Commuting Series – Musings of a Bicycle Lady

A month or two ago I wrote how I was looking for guest bloggers to write posts about Bike Commuting.  You see, getting around, doing errands and living life by bike is important to me because it brings me joy, saves me money and insures that I can still eat Chicken Fried Steak like it’s going out of style.  And I’ve always tried to bring others into my world, I love showing people the Car Free light and helping them out.

But I wanted other’s viewpoints on the subject.  I am only one guy and I know that you all probably get tired of hearing my incessant drum-beating.

Check out one of my earliest blog entries here, where I give a pretty decent summation of how and why I started riding instead of driving.

The great Gillian Grant riding along Dallas’ Margaret Hunt Hill bridge.

But now I have Gillian who can give you some of her thoughts on the subject.

Musings of a Bicycle Lady
I bought a touring bike after Christmas 2011 to prepare for RAGBRAI 2012 (a raucous fun week long summer ride from the western to the eastern border of Iowa that is a must do). I put on 2000 miles in preparation and that is how I started bike commuting in earnest earlier that same year. 
I ride 25 miles each day total commuting to work. It is about an hour in the morning and an hour in the evening. (Incidentally, I bike to a train). At first I was taking some major roads, but then I found some quick residential back streets that add mileage but have much less traffic on them.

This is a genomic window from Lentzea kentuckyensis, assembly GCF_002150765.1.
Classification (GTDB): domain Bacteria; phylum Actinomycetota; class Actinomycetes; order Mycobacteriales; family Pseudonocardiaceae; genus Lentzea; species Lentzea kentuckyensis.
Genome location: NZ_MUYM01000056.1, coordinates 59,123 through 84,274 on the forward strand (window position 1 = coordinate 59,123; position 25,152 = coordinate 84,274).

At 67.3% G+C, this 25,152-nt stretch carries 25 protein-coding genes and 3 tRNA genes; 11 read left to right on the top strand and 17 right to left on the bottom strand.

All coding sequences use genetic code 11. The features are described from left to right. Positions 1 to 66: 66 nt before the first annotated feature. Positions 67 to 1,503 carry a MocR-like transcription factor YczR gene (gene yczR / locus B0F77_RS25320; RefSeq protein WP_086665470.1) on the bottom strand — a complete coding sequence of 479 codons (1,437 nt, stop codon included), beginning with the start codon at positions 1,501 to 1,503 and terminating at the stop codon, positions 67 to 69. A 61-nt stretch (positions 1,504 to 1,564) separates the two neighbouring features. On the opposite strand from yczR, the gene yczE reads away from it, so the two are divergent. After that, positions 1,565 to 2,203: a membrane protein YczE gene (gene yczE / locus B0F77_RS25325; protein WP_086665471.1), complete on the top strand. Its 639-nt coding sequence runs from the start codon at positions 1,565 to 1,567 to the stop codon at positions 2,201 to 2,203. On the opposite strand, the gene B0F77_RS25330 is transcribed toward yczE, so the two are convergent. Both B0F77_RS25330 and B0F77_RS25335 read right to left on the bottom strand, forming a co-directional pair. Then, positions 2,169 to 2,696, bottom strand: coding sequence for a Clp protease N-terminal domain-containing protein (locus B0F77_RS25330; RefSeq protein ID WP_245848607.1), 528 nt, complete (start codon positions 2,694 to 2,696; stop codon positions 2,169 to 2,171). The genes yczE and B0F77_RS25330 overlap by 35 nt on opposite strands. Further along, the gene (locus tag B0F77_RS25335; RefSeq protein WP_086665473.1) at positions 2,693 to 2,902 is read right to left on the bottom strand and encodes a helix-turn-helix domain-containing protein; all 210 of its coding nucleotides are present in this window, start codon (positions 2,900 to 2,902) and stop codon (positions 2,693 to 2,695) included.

Some thoughts I have had about this change in my life and about cycling, in random order:
  • I didn’t realize how attuned I would be to the forecast of the wind in addition to the temps, until I started biking to work.
  • Amazing how quickly I got to know the bumps and cracks and divisions on the streets on my commute. I anticipate them now.
  • I have learned how I really do need to dress for it being 20 degrees warmer because within a few miles, that is how much my body heats up.
  • Good quality lights for the front and back are a must and they aren’t cheap.
  • As a single lady, I feel surprisingly safe even riding home in the dark at night. Or maybe I am just used to it.
  • I have a newfound appreciation for Christmas lights as they are fun to see.
  • I love greeting folks out walking their dogs or picking up the newspaper with a chipper “Good Morning!” or “Happy Friday to you!”
  • I am a yard art fan now. I see it all. On my route there is a great Buddha, pelicans, elephants, frogs, jumping dolphins, a St. Christopher (I think), and my favorite of all, fairies.
  • Motorists have been so far kind to me. Not many issues with them. I try to give many of them friendly waves. Since I leave my home at same time every day, they may do the same, and may recognize me. I like to think folks may see me and think “hey, look at her, I could do that.” Most probably they just say “OMG!”
  • I have a train I must catch and have picked out landmarks by the minute so I know I am on time. For example, I need to be at the fairies by 8:25.